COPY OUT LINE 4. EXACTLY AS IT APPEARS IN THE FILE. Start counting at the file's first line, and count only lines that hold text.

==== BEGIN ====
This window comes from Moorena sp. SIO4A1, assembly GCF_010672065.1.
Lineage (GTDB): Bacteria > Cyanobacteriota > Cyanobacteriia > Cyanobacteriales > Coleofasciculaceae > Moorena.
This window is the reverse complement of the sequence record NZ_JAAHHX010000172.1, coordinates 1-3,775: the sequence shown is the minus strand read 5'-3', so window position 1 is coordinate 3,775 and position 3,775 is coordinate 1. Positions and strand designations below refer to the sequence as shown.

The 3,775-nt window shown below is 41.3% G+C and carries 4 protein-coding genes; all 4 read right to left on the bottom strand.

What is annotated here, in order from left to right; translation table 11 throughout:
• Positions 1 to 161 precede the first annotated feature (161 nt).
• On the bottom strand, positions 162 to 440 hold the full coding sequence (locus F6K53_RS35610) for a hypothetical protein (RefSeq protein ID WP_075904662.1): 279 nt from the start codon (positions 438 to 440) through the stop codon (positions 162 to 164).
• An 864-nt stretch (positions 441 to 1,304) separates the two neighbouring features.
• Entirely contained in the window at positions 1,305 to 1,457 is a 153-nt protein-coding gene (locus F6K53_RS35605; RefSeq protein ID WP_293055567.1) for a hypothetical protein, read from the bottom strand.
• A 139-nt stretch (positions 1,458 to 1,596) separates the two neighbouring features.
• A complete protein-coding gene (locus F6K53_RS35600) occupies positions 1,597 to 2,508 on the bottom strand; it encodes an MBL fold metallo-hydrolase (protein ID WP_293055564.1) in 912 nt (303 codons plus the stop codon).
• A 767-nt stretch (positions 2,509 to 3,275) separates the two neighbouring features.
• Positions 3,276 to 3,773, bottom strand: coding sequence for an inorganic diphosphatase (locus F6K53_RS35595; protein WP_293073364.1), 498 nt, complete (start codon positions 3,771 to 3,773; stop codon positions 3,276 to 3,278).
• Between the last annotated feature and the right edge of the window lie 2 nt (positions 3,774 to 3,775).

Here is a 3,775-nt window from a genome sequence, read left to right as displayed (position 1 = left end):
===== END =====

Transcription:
The 3,775-nt window shown below is 41.3% G+C and carries 4 protein-coding genes; all 4 read right to left on the bottom strand.